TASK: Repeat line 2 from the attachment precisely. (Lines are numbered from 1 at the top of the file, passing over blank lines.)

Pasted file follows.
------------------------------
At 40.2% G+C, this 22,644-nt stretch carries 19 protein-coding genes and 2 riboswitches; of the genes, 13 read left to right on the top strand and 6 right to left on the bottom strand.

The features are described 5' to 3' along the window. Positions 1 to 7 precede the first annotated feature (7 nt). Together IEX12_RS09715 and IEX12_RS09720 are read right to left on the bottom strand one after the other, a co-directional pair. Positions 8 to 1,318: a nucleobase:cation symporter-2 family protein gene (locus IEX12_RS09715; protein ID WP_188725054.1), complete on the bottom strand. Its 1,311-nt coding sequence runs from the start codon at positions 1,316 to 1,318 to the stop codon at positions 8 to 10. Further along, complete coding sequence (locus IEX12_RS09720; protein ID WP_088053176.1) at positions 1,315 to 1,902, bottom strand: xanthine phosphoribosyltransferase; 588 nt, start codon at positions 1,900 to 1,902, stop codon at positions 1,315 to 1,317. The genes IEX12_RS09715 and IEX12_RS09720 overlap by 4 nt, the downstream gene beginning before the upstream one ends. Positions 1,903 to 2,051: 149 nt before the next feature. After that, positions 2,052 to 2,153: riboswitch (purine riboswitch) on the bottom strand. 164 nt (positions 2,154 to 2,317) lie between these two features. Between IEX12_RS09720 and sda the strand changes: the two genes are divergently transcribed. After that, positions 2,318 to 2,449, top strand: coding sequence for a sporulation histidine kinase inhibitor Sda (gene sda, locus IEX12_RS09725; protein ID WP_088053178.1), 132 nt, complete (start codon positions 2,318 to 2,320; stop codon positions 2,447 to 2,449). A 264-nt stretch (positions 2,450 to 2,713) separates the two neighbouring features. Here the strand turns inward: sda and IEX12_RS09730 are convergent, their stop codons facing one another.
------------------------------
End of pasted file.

The features are described 5' to 3' along the window. Positions 1 to 7 precede the first annotated feature (7 nt). Together IEX12_RS09715 and IEX12_RS09720 are read right to left on the bottom strand one after the other, a co-directional pair. Positions 8 to 1,318: a nucleobase:cation symporter-2 family protein gene (locus IEX12_RS09715; protein ID WP_188725054.1), complete on the bottom strand. Its 1,311-nt coding sequence runs from the start codon at positions 1,316 to 1,318 to the stop codon at positions 8 to 10. Further along, complete coding sequence (locus IEX12_RS09720; protein ID WP_088053176.1) at positions 1,315 to 1,902, bottom strand: xanthine phosphoribosyltransferase; 588 nt, start codon at positions 1,900 to 1,902, stop codon at positions 1,315 to 1,317. The genes IEX12_RS09715 and IEX12_RS09720 overlap by 4 nt, the downstream gene beginning before the upstream one ends. Positions 1,903 to 2,051: 149 nt before the next feature. After that, positions 2,052 to 2,153: riboswitch (purine riboswitch) on the bottom strand. 164 nt (positions 2,154 to 2,317) lie between these two features. Between IEX12_RS09720 and sda the strand changes: the two genes are divergently transcribed. After that, positions 2,318 to 2,449, top strand: coding sequence for a sporulation histidine kinase inhibitor Sda (gene sda, locus IEX12_RS09725; protein ID WP_088053178.1), 132 nt, complete (start codon positions 2,318 to 2,320; stop codon positions 2,447 to 2,449). A 264-nt stretch (positions 2,450 to 2,713) separates the two neighbouring features. Here the strand turns inward: sda and IEX12_RS09730 are convergent, their stop codons facing one another.